U.S.A. –-(Ammoland.com)- Yes, AR’s are cool and all of that but no rifle will ever replace the old lever action will it? Heck no! It’s the gun that won the West and is still keeping it tame. I’ve tested a few of Henry Repeating Arms rifles and will do a Product Review on them all one day but for today, I want to talk about the Henry Lever Action .22 mag. More properly called the .22 WMR but better know as the .22 mag.
This spring I am doing a series of articles on some ground squirrel guns. I thought it’d be fun to feature the .22, .17 HMR and a .22 mag. I have always wanted a .22 mag but have never owned one. As I was about to get a Henry .22 for a ground squirrel gun, suddenly I came to my senses and thought no way! This is the time to grab a .22 mag. It’d be a lot more versatile to use on other hunts.
In fact, in a few weeks, I’m going on a Texas Hog hunt with Slow Glow and am almost tempted to take along my Henry lever action .22 mag. That’d be cool to sneak up and shoot a hog behind the ear, wouldn’t it?
The minute I picked up the Henry Lever Action .22 mag I loved it. How could you not? It personifies the Old West. I grabbed some Federal 50 gr. hollow points and ran out to the high desert south of town to test it out.
I set up a target at 25 yards to get it on paper. I am just an average shot so I was surprised at how good of a group that it got. One thing that impressed me is that it came with a Skinner sight. Skinner sights are the best peep sights made as far as I know.
I’ve never missed a bear but missed my first one right after I got my Henry 45-70. I put on a Skinner sight and rolled a beautiful cinnamon bear the next trip out. Since then I’ve put Skinner sights on all of my Henry rifles.
Skinner sights are easy to install and I’ll do an article on how-to someday. I’m not smart enough to explain why, but for some reason they say they focus your eye better on the front bead than a normal peep sight and they are for sure 10x’s better than the old standard buckhorn sights that most lever action rifles come with.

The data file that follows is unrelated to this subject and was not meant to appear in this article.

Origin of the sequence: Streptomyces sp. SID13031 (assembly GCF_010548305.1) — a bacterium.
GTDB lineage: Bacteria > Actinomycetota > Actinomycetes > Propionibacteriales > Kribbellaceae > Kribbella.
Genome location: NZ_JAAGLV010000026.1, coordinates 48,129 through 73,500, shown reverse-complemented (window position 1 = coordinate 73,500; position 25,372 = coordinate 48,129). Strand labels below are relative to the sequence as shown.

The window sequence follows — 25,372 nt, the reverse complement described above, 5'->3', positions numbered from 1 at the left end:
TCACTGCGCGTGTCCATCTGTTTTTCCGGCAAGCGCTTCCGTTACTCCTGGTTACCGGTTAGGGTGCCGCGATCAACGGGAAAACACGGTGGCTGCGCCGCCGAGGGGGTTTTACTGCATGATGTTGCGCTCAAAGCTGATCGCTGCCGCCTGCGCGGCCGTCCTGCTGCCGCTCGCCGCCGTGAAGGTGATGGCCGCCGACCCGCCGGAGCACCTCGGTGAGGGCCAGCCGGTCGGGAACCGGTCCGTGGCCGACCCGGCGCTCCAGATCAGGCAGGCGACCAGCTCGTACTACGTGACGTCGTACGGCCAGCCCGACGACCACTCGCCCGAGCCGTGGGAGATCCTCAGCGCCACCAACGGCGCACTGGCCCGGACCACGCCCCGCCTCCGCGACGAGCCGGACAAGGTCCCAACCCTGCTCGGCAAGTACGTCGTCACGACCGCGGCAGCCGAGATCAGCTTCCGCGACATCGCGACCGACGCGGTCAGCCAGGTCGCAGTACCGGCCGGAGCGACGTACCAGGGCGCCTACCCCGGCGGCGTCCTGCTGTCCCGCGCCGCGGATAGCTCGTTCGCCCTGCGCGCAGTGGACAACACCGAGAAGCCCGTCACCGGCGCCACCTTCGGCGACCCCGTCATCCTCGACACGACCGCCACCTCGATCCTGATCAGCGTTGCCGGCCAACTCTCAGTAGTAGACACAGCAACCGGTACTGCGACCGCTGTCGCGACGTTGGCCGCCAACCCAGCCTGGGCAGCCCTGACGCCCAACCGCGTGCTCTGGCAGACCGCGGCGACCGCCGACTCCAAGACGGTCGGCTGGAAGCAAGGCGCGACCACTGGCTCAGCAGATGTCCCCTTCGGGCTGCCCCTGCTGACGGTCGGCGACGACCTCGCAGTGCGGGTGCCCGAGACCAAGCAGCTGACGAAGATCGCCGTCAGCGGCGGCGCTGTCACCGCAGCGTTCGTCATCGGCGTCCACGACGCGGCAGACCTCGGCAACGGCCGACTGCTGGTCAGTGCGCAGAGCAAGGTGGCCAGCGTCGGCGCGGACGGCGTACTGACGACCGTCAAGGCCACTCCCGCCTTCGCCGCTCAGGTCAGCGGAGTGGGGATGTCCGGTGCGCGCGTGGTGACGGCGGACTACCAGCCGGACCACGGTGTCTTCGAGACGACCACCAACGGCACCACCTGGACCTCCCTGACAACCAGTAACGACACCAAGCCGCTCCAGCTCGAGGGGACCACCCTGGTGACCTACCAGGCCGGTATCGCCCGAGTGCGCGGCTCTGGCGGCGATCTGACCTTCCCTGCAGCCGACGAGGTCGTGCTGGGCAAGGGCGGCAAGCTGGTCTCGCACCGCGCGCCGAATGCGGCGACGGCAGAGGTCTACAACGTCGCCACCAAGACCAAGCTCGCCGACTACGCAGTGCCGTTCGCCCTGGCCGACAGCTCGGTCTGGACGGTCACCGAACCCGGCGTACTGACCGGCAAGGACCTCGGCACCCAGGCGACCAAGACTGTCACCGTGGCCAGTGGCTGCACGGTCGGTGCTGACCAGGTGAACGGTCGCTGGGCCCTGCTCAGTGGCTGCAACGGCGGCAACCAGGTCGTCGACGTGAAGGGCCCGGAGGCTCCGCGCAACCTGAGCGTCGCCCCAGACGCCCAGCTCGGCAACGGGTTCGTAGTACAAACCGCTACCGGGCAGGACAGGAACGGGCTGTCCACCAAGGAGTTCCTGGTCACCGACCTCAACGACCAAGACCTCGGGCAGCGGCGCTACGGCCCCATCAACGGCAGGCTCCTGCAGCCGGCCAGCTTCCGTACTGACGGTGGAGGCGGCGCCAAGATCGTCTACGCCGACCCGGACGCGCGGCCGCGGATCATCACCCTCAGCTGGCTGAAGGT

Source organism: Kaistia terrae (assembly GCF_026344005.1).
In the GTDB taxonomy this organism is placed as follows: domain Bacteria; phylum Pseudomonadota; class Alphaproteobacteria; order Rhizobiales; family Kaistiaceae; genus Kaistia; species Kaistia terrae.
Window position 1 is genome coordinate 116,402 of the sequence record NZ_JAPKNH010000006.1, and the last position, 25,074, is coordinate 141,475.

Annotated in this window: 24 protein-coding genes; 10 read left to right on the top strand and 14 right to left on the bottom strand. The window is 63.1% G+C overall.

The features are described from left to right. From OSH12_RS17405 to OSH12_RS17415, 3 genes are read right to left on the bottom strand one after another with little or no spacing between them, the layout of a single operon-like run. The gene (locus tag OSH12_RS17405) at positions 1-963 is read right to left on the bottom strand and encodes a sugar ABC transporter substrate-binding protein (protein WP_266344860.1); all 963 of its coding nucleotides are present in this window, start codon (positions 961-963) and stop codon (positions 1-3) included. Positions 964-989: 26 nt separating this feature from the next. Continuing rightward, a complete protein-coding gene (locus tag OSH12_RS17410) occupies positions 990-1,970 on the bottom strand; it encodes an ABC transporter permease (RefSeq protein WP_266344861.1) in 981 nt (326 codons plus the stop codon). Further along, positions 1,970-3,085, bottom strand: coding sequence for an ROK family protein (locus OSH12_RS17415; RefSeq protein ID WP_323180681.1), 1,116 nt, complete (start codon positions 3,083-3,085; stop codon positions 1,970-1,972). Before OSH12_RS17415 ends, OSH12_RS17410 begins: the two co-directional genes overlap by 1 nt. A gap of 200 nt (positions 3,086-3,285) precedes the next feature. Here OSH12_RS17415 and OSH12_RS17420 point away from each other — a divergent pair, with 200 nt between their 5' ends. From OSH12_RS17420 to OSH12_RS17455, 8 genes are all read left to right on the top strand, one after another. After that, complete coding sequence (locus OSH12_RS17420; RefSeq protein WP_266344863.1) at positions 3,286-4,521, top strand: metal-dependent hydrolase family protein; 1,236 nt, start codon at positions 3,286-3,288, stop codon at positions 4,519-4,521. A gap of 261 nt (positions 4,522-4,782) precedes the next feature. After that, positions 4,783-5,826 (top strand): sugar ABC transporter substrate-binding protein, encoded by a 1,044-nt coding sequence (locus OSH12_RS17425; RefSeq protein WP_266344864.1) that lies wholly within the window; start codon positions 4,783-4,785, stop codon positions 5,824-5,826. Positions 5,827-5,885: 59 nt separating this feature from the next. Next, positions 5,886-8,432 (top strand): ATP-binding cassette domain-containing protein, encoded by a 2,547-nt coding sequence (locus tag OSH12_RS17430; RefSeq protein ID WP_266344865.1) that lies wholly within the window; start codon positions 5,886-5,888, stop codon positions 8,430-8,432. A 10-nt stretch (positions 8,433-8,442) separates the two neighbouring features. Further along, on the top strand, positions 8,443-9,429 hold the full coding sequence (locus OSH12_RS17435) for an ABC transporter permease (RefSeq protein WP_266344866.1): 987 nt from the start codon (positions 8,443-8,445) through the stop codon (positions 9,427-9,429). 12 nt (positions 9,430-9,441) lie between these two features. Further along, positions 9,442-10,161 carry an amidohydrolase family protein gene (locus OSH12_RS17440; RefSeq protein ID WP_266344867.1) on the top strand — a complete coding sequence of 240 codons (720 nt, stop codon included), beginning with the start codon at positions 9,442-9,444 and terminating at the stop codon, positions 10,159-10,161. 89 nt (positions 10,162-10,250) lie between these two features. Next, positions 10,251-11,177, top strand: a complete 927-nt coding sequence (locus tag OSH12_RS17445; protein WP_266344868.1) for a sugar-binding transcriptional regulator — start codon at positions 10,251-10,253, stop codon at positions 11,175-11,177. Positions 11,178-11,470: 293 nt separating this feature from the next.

To adjust the elevation is simple. Mine started out shooting about 8-inches low. To adjust, use an Allen wrench (of course American Allen wrench since Henrys are made in America) to loosen the Allen screw securing the back sight. Then you can screw up or down the back sight. Of course, you will have to turn it a full turn for an adjustment so you can see through the peep hole. Actually, you can unscrew the ring and screw it in the other side of the peep sight which would allow you to only turn it a half turn to make a minute change. Smart engineering. When it is in the right position screw back in the Allen screw and tighten it down.
Don’t forget when sighting in your rifle you move the back sight the way you want it to go. So if it is shooting low, turn the peep sight up. To adjust for windage you will have to adjust the front sight. This is a little tougher on a lever action because you will have to tap the front sight. You can’t make scientific minute adjustments.
You’ll need to take a brass rod or a piece of wood and hammer to the gun range while you’re sighting it in. Place your block against the front sight (on the bottom) and slightly tap it the opposite way you want to move your group. So tap it to the right if you want to move the point of impact to the left and vice versa to move to the right. Make your adjustments slowly so you don’t throw your bullet into left field.
And now that it is sighted in, it is time to take it out hunting whistle pigs and see how it performs.
NOW FOR THE DOWNSIDE
But I did encounter one big problem. I took my wife out with me to sight in some new guns, one of which was my Henry Lever Action .22 mag. The next day my daughter and her boyfriend were going out shooting. As they were leaving, I told Joe to throw in my Henry .22 mag and check it out and gave him a box of Federal .22 mag ammo to shoot since I knew that was performing well in this rifle.
As soon as they walked out Katy asked me why I let him take her new rifle. Wow, so much for the 50/50 stuff. One outing and I’d already lost my new rifle. So don’t make the mistake I did, don’t let your girls shoot your Henry or it’s history. Then it got more complicated. My daughter came home and told me she loved it too. Boy, that ownership didn’t last long!
As stated above, I’m using some Federal 50 gr. jacketed hollow points. With proper placement I’d feel comfortable dropping larger animals in a pinch with proper shot placement. (It holds 14 bullets including one in the chamber). And all of this for a MSRP of $525.00. So if your love life is growing stale, buy a Henry Lever Action .22 mag, or maybe you better buy two, a his & hers.
About Tom Claycomb
Tom Claycomb has been an avid hunter/fisherman throughout his life as well as an outdoors writer with outdoor columns in the magazine Hunt Alaska, Bass Pro Shops, Bowhunter.net and freelances for numerous magazines and newspapers. “To properly skin your animal you will need a sharp knife. I have an e-article on Amazon Kindle titled Knife Sharpening for $.99 if you’re having trouble.”